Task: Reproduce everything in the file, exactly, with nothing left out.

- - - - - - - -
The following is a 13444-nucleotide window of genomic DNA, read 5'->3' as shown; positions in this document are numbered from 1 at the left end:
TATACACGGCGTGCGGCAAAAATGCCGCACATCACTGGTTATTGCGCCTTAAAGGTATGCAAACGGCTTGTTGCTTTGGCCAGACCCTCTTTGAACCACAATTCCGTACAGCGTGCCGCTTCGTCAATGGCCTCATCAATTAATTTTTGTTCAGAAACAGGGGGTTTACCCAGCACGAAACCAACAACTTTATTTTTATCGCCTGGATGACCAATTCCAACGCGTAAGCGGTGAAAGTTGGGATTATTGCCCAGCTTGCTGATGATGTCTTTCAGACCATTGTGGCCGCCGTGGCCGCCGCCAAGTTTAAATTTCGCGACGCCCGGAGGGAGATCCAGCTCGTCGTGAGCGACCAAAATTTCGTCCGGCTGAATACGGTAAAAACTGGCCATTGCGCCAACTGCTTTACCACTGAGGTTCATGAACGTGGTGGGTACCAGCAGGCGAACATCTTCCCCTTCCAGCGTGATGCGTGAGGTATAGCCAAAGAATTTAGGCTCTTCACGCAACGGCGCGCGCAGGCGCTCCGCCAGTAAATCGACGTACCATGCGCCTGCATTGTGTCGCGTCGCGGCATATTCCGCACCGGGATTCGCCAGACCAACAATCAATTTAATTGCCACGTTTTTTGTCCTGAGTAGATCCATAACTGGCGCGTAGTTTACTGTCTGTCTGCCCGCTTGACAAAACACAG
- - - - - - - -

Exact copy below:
The following is a 13444-nucleotide window of genomic DNA, read 5'->3' as shown; positions in this document are numbered from 1 at the left end:
TATACACGGCGTGCGGCAAAAATGCCGCACATCACTGGTTATTGCGCCTTAAAGGTATGCAAACGGCTTGTTGCTTTGGCCAGACCCTCTTTGAACCACAATTCCGTACAGCGTGCCGCTTCGTCAATGGCCTCATCAATTAATTTTTGTTCAGAAACAGGGGGTTTACCCAGCACGAAACCAACAACTTTATTTTTATCGCCTGGATGACCAATTCCAACGCGTAAGCGGTGAAAGTTGGGATTATTGCCCAGCTTGCTGATGATGTCTTTCAGACCATTGTGGCCGCCGTGGCCGCCGCCAAGTTTAAATTTCGCGACGCCCGGAGGGAGATCCAGCTCGTCGTGAGCGACCAAAATTTCGTCCGGCTGAATACGGTAAAAACTGGCCATTGCGCCAACTGCTTTACCACTGAGGTTCATGAACGTGGTGGGTACCAGCAGGCGAACATCTTCCCCTTCCAGCGTGATGCGTGAGGTATAGCCAAAGAATTTAGGCTCTTCACGCAACGGCGCGCGCAGGCGCTCCGCCAGTAAATCGACGTACCATGCGCCTGCATTGTGTCGCGTCGCGGCATATTCCGCACCGGGATTCGCCAGACCAACAATCAATTTAATTGCCACGTTTTTTGTCCTGAGTAGATCCATAACTGGCGCGTAGTTTACTGTCTGTCTGCCCGCTTGACAAAACACAG